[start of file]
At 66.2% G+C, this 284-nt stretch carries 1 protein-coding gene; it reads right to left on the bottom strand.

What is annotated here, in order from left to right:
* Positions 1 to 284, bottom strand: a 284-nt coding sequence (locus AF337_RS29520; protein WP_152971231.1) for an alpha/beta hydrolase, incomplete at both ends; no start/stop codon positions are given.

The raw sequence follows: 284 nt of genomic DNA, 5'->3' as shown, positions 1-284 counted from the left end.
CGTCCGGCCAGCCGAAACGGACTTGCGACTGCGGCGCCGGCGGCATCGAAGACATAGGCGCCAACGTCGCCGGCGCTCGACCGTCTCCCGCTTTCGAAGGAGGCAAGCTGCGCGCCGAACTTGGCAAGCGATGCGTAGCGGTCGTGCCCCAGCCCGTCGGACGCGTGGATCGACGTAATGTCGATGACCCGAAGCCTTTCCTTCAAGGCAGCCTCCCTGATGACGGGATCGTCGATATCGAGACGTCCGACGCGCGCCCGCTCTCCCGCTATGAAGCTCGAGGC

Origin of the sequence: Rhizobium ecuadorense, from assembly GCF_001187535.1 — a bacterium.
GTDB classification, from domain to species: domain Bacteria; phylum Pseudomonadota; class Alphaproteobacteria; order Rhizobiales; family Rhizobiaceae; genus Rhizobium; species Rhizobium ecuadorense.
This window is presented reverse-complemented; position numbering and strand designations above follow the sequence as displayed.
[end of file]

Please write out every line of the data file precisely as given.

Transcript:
At 66.2% G+C, this 284-nt stretch carries 1 protein-coding gene; it reads right to left on the bottom strand.

What is annotated here, in order from left to right:
* Positions 1 to 284, bottom strand: a 284-nt coding sequence (locus AF337_RS29520; protein WP_152971231.1) for an alpha/beta hydrolase, incomplete at both ends; no start/stop codon positions are given.

The raw sequence follows: 284 nt of genomic DNA, 5'->3' as shown, positions 1-284 counted from the left end.
CGTCCGGCCAGCCGAAACGGACTTGCGACTGCGGCGCCGGCGGCATCGAAGACATAGGCGCCAACGTCGCCGGCGCTCGACCGTCTCCCGCTTTCGAAGGAGGCAAGCTGCGCGCCGAACTTGGCAAGCGATGCGTAGCGGTCGTGCCCCAGCCCGTCGGACGCGTGGATCGACGTAATGTCGATGACCCGAAGCCTTTCCTTCAAGGCAGCCTCCCTGATGACGGGATCGTCGATATCGAGACGTCCGACGCGCGCCCGCTCTCCCGCTATGAAGCTCGAGGC

Origin of the sequence: Rhizobium ecuadorense, from assembly GCF_001187535.1 — a bacterium.
GTDB classification, from domain to species: domain Bacteria; phylum Pseudomonadota; class Alphaproteobacteria; order Rhizobiales; family Rhizobiaceae; genus Rhizobium; species Rhizobium ecuadorense.
This window is presented reverse-complemented; position numbering and strand designations above follow the sequence as displayed.